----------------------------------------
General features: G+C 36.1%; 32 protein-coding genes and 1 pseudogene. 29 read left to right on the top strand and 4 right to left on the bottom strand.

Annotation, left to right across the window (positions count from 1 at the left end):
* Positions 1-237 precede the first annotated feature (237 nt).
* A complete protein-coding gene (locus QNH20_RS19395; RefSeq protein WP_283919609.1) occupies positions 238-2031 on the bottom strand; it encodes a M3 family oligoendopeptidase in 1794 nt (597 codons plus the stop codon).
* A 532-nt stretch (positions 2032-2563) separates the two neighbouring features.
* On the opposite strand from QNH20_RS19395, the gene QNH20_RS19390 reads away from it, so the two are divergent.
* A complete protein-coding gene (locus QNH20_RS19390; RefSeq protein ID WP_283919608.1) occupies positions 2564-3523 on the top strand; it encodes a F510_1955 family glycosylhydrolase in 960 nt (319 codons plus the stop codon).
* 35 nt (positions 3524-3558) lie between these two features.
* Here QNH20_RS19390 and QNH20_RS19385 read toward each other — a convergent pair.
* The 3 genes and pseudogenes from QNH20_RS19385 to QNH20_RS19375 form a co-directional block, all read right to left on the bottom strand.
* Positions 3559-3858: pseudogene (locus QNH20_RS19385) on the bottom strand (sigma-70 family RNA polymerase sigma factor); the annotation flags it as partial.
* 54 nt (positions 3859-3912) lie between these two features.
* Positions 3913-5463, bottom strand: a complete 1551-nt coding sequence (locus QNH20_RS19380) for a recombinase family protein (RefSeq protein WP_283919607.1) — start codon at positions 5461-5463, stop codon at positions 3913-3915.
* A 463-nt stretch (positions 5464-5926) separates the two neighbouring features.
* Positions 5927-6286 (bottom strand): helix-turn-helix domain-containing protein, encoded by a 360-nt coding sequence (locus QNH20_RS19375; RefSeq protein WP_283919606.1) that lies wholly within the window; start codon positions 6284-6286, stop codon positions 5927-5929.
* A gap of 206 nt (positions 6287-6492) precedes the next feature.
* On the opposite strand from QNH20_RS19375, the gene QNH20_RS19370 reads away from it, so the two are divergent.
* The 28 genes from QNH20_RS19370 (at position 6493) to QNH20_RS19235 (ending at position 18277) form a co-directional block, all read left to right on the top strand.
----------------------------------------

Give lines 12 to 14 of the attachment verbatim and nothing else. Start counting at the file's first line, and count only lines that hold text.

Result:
* 54 nt (positions 3859-3912) lie between these two features.
* Positions 3913-5463, bottom strand: a complete 1551-nt coding sequence (locus QNH20_RS19380) for a recombinase family protein (RefSeq protein WP_283919607.1) — start codon at positions 5461-5463, stop codon at positions 3913-3915.
* A 463-nt stretch (positions 5464-5926) separates the two neighbouring features.